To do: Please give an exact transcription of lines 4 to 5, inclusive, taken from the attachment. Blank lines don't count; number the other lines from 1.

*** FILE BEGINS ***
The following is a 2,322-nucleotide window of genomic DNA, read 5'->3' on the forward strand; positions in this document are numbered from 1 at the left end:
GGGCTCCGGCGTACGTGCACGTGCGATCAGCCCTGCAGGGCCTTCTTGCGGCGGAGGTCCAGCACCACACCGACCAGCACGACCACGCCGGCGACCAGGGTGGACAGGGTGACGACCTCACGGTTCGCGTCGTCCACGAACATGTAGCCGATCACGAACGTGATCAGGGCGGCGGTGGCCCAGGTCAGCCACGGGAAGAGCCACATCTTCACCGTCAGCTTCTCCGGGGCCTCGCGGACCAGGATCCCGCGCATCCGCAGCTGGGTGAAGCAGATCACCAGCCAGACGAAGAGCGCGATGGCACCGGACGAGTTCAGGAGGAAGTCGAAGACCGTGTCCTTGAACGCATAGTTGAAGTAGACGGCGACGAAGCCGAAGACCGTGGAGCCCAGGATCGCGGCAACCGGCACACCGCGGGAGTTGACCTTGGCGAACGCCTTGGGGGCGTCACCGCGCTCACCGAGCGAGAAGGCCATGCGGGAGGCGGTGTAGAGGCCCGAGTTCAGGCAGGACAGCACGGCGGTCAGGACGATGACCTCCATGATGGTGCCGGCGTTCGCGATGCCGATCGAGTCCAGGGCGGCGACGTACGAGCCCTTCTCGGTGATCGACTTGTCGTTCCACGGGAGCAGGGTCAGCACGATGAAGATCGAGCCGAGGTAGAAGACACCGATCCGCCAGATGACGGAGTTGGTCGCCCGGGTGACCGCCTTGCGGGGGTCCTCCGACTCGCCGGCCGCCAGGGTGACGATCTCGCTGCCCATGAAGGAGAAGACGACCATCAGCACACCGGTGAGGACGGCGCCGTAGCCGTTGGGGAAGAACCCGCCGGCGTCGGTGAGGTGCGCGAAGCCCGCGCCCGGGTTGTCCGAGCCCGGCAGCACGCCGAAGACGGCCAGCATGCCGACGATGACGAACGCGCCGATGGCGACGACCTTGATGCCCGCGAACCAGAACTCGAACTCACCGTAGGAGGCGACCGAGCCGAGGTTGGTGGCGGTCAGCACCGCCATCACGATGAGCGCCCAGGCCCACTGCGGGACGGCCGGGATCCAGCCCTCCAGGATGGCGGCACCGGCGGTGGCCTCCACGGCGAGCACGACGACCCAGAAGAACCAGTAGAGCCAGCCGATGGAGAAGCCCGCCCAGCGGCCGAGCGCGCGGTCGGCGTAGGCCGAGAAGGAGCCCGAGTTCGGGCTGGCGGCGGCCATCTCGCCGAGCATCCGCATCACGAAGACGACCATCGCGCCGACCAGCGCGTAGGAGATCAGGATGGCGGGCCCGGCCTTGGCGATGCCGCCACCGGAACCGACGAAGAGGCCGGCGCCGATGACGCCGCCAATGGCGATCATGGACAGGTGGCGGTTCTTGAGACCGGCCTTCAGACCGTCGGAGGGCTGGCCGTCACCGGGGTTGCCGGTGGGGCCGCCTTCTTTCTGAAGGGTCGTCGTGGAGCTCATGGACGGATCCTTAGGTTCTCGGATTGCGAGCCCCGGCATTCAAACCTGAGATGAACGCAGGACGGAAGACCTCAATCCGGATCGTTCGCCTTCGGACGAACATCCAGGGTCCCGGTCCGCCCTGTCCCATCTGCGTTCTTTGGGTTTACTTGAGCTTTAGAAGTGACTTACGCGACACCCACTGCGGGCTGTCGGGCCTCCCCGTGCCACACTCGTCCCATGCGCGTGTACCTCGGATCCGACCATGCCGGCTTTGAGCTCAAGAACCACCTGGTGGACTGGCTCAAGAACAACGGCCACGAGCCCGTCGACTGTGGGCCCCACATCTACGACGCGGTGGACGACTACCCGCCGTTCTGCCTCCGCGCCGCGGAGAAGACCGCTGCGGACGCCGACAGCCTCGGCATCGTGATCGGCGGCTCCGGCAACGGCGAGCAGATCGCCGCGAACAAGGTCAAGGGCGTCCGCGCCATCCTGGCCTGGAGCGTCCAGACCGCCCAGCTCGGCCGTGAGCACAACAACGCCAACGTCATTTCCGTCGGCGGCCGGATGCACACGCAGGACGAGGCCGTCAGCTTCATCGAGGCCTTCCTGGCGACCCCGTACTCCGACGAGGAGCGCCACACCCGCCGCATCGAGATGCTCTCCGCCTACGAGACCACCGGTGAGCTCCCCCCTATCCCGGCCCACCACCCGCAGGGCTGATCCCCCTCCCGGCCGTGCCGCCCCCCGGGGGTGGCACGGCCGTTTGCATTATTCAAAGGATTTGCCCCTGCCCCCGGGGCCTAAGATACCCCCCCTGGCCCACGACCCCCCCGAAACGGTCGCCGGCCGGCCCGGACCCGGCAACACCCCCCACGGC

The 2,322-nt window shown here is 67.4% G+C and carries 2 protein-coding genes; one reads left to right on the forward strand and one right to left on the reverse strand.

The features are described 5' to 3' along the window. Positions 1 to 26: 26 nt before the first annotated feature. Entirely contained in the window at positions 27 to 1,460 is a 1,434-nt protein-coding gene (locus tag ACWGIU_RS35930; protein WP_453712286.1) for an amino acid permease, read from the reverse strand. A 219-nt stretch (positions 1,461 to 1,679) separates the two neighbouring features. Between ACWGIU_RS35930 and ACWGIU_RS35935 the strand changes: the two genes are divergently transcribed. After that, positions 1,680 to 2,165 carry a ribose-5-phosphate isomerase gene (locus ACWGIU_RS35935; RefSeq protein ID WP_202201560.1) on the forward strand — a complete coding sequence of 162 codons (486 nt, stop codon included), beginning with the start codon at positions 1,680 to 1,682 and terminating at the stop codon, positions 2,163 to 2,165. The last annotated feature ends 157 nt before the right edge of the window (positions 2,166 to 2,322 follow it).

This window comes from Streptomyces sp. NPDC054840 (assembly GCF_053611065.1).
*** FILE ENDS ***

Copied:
The features are described 5' to 3' along the window. Positions 1 to 26: 26 nt before the first annotated feature. Entirely contained in the window at positions 27 to 1,460 is a 1,434-nt protein-coding gene (locus tag ACWGIU_RS35930; protein WP_453712286.1) for an amino acid permease, read from the reverse strand. A 219-nt stretch (positions 1,461 to 1,679) separates the two neighbouring features. Between ACWGIU_RS35930 and ACWGIU_RS35935 the strand changes: the two genes are divergently transcribed. After that, positions 1,680 to 2,165 carry a ribose-5-phosphate isomerase gene (locus ACWGIU_RS35935; RefSeq protein ID WP_202201560.1) on the forward strand — a complete coding sequence of 162 codons (486 nt, stop codon included), beginning with the start codon at positions 1,680 to 1,682 and terminating at the stop codon, positions 2,163 to 2,165. The last annotated feature ends 157 nt before the right edge of the window (positions 2,166 to 2,322 follow it).

This window comes from Streptomyces sp. NPDC054840 (assembly GCF_053611065.1).